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Biological Fate of DDT in a Sub-Arctic Environment

N. J. Brown and A. W. A. Brown
The Journal of Wildlife Management
Vol. 34, No. 4 (Oct., 1970), pp. 929-940
Published by: Wiley on behalf of the Wildlife Society
DOI: 10.2307/3799164
Stable URL: http://www.jstor.org/stable/3799164
Page Count: 12
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Biological Fate of DDT in a Sub-Arctic Environment
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Abstract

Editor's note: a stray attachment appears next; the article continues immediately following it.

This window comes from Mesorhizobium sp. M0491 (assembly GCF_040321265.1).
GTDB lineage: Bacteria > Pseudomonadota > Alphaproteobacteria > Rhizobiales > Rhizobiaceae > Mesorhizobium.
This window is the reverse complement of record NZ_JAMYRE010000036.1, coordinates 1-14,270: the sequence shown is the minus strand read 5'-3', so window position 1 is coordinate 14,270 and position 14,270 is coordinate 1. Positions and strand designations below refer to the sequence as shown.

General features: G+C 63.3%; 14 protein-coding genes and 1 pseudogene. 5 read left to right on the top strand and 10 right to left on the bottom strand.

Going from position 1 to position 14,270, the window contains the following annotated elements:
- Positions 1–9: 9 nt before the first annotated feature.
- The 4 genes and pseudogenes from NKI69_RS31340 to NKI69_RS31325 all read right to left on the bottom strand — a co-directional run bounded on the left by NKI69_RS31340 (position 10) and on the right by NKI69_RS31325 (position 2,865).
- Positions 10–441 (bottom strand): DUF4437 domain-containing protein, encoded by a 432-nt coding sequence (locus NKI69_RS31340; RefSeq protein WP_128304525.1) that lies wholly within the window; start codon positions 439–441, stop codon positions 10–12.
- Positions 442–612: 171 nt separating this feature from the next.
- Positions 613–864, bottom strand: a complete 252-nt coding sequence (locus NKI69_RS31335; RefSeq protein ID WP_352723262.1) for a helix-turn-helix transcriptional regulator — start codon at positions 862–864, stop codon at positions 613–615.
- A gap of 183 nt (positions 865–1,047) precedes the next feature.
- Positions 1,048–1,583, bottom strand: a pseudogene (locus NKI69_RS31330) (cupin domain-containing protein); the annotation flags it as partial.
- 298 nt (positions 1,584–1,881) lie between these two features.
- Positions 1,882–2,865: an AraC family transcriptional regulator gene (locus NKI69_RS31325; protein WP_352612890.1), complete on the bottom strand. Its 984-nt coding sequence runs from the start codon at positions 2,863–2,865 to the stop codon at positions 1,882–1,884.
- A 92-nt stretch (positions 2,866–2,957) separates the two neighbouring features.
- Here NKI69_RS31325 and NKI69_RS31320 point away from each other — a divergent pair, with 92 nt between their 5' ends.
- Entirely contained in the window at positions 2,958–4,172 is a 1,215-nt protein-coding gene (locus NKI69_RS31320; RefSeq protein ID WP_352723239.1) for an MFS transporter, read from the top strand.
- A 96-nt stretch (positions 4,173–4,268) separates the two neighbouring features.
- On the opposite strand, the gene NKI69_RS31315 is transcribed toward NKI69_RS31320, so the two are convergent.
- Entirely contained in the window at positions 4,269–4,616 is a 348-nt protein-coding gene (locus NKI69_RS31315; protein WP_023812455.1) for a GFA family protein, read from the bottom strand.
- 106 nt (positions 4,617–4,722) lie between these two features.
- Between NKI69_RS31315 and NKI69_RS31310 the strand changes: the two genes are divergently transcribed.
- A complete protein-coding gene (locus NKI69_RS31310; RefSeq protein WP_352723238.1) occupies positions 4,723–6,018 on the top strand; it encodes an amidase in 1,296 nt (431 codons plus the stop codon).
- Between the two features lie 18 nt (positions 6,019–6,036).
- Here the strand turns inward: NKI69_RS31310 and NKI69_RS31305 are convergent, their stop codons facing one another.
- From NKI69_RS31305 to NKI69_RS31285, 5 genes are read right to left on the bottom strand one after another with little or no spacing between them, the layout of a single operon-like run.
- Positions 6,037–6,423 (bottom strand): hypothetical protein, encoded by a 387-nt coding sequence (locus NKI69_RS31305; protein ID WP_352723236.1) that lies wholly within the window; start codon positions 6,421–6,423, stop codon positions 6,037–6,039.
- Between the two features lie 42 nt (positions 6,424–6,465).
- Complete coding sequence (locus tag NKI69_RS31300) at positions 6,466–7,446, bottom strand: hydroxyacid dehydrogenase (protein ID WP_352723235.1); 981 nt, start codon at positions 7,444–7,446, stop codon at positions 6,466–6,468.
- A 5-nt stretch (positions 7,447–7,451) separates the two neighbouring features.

Residues of DDT plus metabolites were determined in 660 samples of soil, plants, and animals in a 16-square mile area at Fort Churchill treated with 22 airsprays at 0.22 lb/acre applied between 1947 and 1964. The average residues of DDT plus metabolites in the fat of birds ranged between 3 ppm in the willow ptarmigan (Lagopus lagopus) and 64 ppm in the arctic tern (Sterna paradisaea) as compared with 0.2-12 ppm in fat from birds taken in the surrounding unsprayed area. The proportion of DDE found in the various bird species was partly dependent on the DDE production of their plant or invertebrate food. Of the tissues assessed, the pectoral muscle had the lowest residue, except in the case of the arctic tern and Bonaparte's gull (Larus philadelphia).

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